5 ways to survive a pay cut imageand emerge unscathed

Part of the difficulty of dealing with a pay cut comes from the fact that we are creatures of habit. Because we grow accustomed to a certain lifestyle that comes with a certain level of income, suddenly having to adjust to a lower budget can be disorienting.
But, just as we’ve gotten used to our present standard of living, so can we adjust to a new normal. Why? Because we’re creatures of habit.
Re-do your budget to fit your lowered income by grouping your expenses into three colours – green, yellow and red (yes, just like a traffic light).
Green – expenses that need to continue (utilities, mobile service, meals, groceries insurance premiums, other essentials)
Yellow – expenses that you reduce or put on hold (credit card debts, loan repayments)
Red – expenses that you stop completely (holidays, entertainment, coffee, recreational classes, memberships or subscriptions)
(Read also “4 Ways To Cut Down On Your Daily Expenses“)
Your new budget should consist mainly of expenses in the green category, which are essentials that you need to continue paying for. Besides the obvious ones such as food, groceries and utilities, you should also include things like insurance premiums, lest you lose your insurance coverage and suffer heavy financial penalties along with it.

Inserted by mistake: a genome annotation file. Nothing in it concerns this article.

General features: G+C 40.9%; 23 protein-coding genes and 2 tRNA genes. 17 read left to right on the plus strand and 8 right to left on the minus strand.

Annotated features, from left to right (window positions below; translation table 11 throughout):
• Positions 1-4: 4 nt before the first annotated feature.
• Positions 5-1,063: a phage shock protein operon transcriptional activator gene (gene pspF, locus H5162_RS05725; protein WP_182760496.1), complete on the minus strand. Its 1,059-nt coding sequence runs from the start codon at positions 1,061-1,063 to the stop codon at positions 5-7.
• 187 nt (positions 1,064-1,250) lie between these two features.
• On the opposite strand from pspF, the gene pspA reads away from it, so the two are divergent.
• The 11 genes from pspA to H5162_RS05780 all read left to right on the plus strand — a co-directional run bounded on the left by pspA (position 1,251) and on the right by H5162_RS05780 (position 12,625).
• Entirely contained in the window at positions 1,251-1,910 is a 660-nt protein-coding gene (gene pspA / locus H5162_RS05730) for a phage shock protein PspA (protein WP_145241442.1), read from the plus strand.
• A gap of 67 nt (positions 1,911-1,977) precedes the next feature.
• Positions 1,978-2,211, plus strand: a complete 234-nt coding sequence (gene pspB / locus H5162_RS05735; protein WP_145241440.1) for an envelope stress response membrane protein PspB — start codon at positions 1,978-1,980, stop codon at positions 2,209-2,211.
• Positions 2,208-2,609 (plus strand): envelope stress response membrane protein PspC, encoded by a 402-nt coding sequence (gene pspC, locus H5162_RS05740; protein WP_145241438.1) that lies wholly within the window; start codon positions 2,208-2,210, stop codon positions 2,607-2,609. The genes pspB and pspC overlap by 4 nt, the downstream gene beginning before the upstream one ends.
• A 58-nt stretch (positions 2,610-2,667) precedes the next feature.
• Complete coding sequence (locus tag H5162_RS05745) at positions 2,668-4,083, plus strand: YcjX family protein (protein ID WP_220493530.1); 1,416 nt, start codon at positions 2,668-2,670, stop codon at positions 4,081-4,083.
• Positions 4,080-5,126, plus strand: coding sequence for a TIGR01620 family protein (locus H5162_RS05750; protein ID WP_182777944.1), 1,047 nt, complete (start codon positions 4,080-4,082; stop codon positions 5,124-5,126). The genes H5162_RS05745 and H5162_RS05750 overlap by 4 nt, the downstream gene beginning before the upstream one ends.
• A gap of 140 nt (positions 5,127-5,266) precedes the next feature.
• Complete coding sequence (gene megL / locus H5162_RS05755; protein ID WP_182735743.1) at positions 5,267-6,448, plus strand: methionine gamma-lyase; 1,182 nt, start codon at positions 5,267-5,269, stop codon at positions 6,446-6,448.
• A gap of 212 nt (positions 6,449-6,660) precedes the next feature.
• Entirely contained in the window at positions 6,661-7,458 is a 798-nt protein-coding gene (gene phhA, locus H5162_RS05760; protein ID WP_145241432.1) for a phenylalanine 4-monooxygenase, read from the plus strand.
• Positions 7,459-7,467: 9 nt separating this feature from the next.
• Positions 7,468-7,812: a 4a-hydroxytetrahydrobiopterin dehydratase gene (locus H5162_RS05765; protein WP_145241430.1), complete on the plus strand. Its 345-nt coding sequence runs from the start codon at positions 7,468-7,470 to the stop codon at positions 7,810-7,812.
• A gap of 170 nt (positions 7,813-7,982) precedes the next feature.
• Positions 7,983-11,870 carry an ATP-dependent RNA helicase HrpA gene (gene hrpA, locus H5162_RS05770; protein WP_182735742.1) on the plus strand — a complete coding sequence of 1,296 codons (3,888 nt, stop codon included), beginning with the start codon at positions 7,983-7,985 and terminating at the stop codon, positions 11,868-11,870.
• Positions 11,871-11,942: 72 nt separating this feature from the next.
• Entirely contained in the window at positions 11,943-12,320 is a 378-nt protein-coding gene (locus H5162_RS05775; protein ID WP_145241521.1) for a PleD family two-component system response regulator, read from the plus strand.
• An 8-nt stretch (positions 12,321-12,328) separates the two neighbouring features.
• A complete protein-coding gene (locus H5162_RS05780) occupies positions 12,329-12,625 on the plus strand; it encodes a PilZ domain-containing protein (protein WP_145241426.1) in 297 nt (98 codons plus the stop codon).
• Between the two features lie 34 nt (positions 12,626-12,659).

For expenses in the yellow category, you should try your best to hold or reduce them. This means that for credit card debt, switch to paying only the minimum each month (3% of card’s outstanding, or $50, whichever is lower), and make plans to pay off your debt once you’re able to in future.
As for loan repayments, reach out to your bank to restructure your loan. Either extend the repayment period for lower monthly instalments, or ask the bank for a ‘haircut’, which means forgiving the rest of your debt in exchange for a lump-sum payment of part of it.
Lastly, for expenses in the red category, simply cut them out until you can afford them again. Be creative and come up with alternatives to help you adjust to the onset of deprivation.

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